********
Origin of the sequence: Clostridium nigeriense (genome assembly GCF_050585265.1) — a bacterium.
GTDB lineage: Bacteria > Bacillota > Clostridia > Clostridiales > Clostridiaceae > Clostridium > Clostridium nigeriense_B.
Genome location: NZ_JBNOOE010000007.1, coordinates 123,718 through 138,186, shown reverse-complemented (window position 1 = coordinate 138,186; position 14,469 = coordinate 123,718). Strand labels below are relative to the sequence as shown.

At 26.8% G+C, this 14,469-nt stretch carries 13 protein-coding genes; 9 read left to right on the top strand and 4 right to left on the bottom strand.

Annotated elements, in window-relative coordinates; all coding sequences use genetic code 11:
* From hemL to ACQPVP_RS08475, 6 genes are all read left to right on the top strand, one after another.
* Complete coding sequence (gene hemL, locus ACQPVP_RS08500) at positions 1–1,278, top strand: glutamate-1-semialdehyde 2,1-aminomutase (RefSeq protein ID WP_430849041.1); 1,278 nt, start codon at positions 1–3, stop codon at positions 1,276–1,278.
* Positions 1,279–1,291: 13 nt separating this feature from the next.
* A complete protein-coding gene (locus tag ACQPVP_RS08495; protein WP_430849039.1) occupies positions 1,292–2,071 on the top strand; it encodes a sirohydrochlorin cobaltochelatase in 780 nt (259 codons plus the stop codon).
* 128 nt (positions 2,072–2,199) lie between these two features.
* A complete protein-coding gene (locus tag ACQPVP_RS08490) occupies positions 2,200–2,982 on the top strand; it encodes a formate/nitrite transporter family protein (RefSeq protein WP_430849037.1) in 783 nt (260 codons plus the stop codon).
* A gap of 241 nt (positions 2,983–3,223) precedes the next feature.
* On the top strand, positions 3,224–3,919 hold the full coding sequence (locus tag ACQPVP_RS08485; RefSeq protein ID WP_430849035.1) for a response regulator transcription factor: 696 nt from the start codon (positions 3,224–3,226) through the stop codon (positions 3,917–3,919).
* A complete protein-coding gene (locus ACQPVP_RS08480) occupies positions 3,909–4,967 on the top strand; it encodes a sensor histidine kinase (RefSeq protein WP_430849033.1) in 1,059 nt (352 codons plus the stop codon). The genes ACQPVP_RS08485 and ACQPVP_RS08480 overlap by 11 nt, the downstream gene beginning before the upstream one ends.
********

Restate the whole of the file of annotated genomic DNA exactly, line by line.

Origin of the sequence: Clostridium nigeriense (genome assembly GCF_050585265.1) — a bacterium.
GTDB lineage: Bacteria > Bacillota > Clostridia > Clostridiales > Clostridiaceae > Clostridium > Clostridium nigeriense_B.
Genome location: NZ_JBNOOE010000007.1, coordinates 123,718 through 138,186, shown reverse-complemented (window position 1 = coordinate 138,186; position 14,469 = coordinate 123,718). Strand labels below are relative to the sequence as shown.

At 26.8% G+C, this 14,469-nt stretch carries 13 protein-coding genes; 9 read left to right on the top strand and 4 right to left on the bottom strand.

Annotated elements, in window-relative coordinates; all coding sequences use genetic code 11:
* From hemL to ACQPVP_RS08475, 6 genes are all read left to right on the top strand, one after another.
* Complete coding sequence (gene hemL, locus ACQPVP_RS08500) at positions 1–1,278, top strand: glutamate-1-semialdehyde 2,1-aminomutase (RefSeq protein ID WP_430849041.1); 1,278 nt, start codon at positions 1–3, stop codon at positions 1,276–1,278.
* Positions 1,279–1,291: 13 nt separating this feature from the next.
* A complete protein-coding gene (locus tag ACQPVP_RS08495; protein WP_430849039.1) occupies positions 1,292–2,071 on the top strand; it encodes a sirohydrochlorin cobaltochelatase in 780 nt (259 codons plus the stop codon).
* 128 nt (positions 2,072–2,199) lie between these two features.
* A complete protein-coding gene (locus tag ACQPVP_RS08490) occupies positions 2,200–2,982 on the top strand; it encodes a formate/nitrite transporter family protein (RefSeq protein WP_430849037.1) in 783 nt (260 codons plus the stop codon).
* A gap of 241 nt (positions 2,983–3,223) precedes the next feature.
* On the top strand, positions 3,224–3,919 hold the full coding sequence (locus tag ACQPVP_RS08485; RefSeq protein ID WP_430849035.1) for a response regulator transcription factor: 696 nt from the start codon (positions 3,224–3,226) through the stop codon (positions 3,917–3,919).
* A complete protein-coding gene (locus ACQPVP_RS08480) occupies positions 3,909–4,967 on the top strand; it encodes a sensor histidine kinase (RefSeq protein WP_430849033.1) in 1,059 nt (352 codons plus the stop codon). The genes ACQPVP_RS08485 and ACQPVP_RS08480 overlap by 11 nt, the downstream gene beginning before the upstream one ends.